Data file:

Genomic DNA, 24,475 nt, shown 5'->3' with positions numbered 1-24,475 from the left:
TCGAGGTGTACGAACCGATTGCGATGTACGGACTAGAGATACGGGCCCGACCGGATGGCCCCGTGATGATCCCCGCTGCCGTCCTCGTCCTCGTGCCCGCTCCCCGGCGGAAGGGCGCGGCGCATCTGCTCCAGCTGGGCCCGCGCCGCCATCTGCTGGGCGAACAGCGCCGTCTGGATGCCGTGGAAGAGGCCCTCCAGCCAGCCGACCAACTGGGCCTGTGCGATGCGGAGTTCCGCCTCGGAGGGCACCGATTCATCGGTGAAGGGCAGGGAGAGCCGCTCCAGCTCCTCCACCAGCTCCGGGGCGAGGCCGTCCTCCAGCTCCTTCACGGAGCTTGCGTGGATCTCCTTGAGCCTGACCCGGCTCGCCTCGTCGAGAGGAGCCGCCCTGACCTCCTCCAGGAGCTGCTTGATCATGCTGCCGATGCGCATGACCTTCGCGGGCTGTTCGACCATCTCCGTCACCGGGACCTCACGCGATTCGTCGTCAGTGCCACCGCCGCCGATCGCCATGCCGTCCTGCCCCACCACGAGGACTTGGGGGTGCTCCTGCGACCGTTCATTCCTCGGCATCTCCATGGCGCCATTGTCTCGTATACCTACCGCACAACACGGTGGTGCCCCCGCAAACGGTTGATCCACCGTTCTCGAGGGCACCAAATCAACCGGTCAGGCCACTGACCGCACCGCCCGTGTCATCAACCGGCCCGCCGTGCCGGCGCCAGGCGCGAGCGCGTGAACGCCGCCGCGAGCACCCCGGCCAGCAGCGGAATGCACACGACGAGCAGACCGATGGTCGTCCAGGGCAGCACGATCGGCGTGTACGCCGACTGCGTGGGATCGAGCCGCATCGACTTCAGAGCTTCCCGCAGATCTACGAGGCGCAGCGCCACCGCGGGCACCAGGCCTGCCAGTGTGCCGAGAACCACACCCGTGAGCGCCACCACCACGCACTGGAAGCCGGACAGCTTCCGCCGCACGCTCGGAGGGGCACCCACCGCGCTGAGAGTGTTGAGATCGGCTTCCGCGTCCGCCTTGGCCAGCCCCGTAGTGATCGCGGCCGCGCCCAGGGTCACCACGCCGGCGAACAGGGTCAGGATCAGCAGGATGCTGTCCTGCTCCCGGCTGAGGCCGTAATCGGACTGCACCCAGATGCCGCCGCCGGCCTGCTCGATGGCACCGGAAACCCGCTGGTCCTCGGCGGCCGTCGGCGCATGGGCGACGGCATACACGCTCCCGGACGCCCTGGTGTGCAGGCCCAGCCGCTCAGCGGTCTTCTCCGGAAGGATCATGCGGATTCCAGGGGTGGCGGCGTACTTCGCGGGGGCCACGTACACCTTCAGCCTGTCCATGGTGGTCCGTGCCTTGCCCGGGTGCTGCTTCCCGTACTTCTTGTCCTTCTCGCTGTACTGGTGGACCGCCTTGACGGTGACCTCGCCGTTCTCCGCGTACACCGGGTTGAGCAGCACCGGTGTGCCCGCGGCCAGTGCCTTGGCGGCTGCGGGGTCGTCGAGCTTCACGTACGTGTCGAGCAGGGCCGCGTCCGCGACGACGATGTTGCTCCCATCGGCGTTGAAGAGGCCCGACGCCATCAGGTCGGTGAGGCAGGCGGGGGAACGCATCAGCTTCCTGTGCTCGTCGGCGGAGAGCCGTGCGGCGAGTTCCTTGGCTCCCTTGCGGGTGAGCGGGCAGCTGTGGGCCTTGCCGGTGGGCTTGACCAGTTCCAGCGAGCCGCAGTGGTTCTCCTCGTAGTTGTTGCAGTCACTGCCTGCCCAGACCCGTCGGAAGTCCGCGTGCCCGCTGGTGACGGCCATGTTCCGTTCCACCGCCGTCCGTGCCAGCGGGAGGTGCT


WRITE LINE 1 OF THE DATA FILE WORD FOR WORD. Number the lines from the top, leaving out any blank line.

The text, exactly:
Genomic DNA, 24,475 nt, shown 5'->3' with positions numbered 1-24,475 from the left: